I don’t know if this is a trend, but I have noticed that the people that come in to eat at TABLE are just looking for something simple. I think a lot of chefs and restaurants tried to complicate things and it wasn’t satisfying consumers. I mean, do you ever crave a hot fudge sundae? Yes, right? Do you know where you can get one? No, right?
How much do trends influence you or inspire you?
The only thing that influences me is my guests. I talk to every single person who eats at TABLE, which is why I can sniff out a fake review at the drop of a hat. I know what they want. I ask. I listen. I react. I also don’t look to the left of Hanover Street and worry what everyone else is doing. I worry about myself and I focus on my own business.
What would you do as a chef if money was not an issue for a year?
Close for a year and sleep!
Have you considered writing a cookbook? If so, what would it explore?
One is in the works!
What are the most misunderstood aspects about the job of a chef?
That you can’t have a life outside of your restaurant. I obviously can’t go out on a Friday or Saturday night, take many vacations, or see my friends as much, but with the right business plan and concept, there are ways to avoid running yourself thin. I always told myself, “I won’t live that crazy chef life.”
And I don’t.
Again, my social life is obsolete and I can’t even imagine being in any sort of a relationship, but I’m closed two days a week and I have one seating a night at 7PM, which allows me to have my days free. I sleep late, I spend time with my dogs, and I can keep my house in order. We don’t serve lunch, and if we have private events on Monday and/or Tuesday, I cancel Sunday Supper and take Sunday off to rest. This goes back to recognizing my limitations and reminding myself that I’m the boss.
Which ingredients, recipes, and cooking techniques reflect the soul of TABLE?
All of them. The recipes are mine. I’m a pretty self-deprecating person
and I don’t take compliments very well, but I do try to stop and smell the roses sometimes by looking at dishes and saying, “This is yours. You did this. All you.” You rolled the gnocchi, you perfected that bolognese, you found that porcelain dish in Maine, you placed this as the fourth course for a reason…It’s all mine.
Do you ever think about exploring other cuisines and food cultures?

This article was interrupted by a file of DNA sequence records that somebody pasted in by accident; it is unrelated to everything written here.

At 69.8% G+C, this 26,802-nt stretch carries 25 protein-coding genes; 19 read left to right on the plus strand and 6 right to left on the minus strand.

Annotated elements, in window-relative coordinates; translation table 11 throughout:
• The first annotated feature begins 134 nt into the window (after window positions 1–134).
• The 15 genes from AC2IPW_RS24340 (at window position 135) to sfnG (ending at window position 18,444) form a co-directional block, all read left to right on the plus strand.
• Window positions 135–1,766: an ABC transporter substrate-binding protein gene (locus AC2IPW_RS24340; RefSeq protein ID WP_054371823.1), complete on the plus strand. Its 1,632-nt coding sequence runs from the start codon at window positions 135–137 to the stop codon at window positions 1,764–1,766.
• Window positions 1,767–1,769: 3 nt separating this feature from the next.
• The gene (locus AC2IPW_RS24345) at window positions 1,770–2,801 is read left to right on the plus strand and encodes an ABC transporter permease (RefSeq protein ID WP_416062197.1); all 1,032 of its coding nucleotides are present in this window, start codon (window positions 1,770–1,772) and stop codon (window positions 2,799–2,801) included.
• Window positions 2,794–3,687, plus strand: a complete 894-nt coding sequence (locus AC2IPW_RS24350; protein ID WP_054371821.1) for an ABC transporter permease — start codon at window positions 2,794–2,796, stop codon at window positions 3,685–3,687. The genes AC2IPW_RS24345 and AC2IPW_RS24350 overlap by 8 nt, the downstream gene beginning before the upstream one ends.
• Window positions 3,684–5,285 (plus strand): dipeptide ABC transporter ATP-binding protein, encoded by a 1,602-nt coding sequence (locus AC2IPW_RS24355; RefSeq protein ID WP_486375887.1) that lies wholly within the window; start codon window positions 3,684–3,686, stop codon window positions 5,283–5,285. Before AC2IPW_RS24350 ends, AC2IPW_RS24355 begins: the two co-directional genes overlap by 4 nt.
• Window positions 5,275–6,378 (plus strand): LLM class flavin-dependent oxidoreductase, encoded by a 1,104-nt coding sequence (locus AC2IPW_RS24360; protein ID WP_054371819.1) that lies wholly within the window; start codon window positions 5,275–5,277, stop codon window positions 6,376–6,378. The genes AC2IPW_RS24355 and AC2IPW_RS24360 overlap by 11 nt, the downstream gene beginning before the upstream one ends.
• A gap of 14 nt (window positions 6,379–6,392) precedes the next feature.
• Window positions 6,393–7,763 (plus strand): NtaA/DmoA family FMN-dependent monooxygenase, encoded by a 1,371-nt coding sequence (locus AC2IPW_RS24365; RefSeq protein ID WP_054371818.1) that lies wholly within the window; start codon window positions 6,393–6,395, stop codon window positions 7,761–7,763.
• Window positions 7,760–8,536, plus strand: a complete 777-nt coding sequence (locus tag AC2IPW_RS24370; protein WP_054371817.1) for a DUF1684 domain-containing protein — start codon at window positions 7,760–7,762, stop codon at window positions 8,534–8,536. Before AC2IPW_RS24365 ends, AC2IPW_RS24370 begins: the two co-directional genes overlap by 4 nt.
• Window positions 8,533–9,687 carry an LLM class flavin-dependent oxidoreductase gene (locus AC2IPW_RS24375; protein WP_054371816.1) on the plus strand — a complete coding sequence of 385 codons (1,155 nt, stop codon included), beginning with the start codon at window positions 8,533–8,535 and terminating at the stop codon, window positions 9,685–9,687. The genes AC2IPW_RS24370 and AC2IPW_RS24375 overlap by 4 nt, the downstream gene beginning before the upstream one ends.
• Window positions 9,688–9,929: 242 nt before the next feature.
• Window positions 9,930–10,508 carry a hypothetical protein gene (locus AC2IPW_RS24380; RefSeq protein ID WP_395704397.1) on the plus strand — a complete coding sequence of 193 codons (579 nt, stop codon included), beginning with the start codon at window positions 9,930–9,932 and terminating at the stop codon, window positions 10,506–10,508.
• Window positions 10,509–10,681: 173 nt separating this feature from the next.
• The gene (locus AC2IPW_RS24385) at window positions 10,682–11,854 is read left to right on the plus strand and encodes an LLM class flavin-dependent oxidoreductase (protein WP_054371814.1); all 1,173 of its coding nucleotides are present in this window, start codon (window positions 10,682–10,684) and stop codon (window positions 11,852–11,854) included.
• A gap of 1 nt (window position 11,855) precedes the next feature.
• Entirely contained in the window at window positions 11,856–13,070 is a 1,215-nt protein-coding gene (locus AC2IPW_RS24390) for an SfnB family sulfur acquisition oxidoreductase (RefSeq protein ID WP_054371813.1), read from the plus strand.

Nope. I will always stick to what I know.
Are there any spices or ingredients that you use that might be little known to the rest of the world?
I love lemon pepper. I have no idea what it is but I love it.
To be an innovative chef means receiving honest feedback. Where do you find that?
I talk to my guests and I listen to my staff. I go upstairs and thank everyone for coming in and I listen to what they have to say. If I want to put a new item on the menu, I’ll give my diners a sample and ask their opinion before putting on the menu the next night. I am extremely selfless when it comes to my food. I mean, obviously I am the final decision maker, but I try to take everyone’s input into consideration. Knowing your audience is the key to success.
What location in the world would you most like to work as a chef?
New York City. I miss New York so much it hurts. I spent over a decade in the West Village and I would do anything to be able to move back and open a place there. But right now, Boston has my heart and my attention. Timing is everything. And right now Boston is where I need to be.
What’s next for Jen Royle?
I’m currently working on a small product line consisting of aprons and bandanas, since I wear both every day. Baby steps. I’ll be writing a cookbook available via download and hard copy, and I’m also looking into opening a second location in Boston. I have to put a lot of thought into another TABLE which means I have to recognize my limitations and try not to do too much. I’m currently trying to evaluate all of that, so we’ll see what happens!
Thank you so much Jennifer!
Featured on The Food Network. VOTED: 2019 Diners’ Choice, Very Best in Boston, Top 10 in New England, Best Brunch, Hottest Restaurant, Best Service…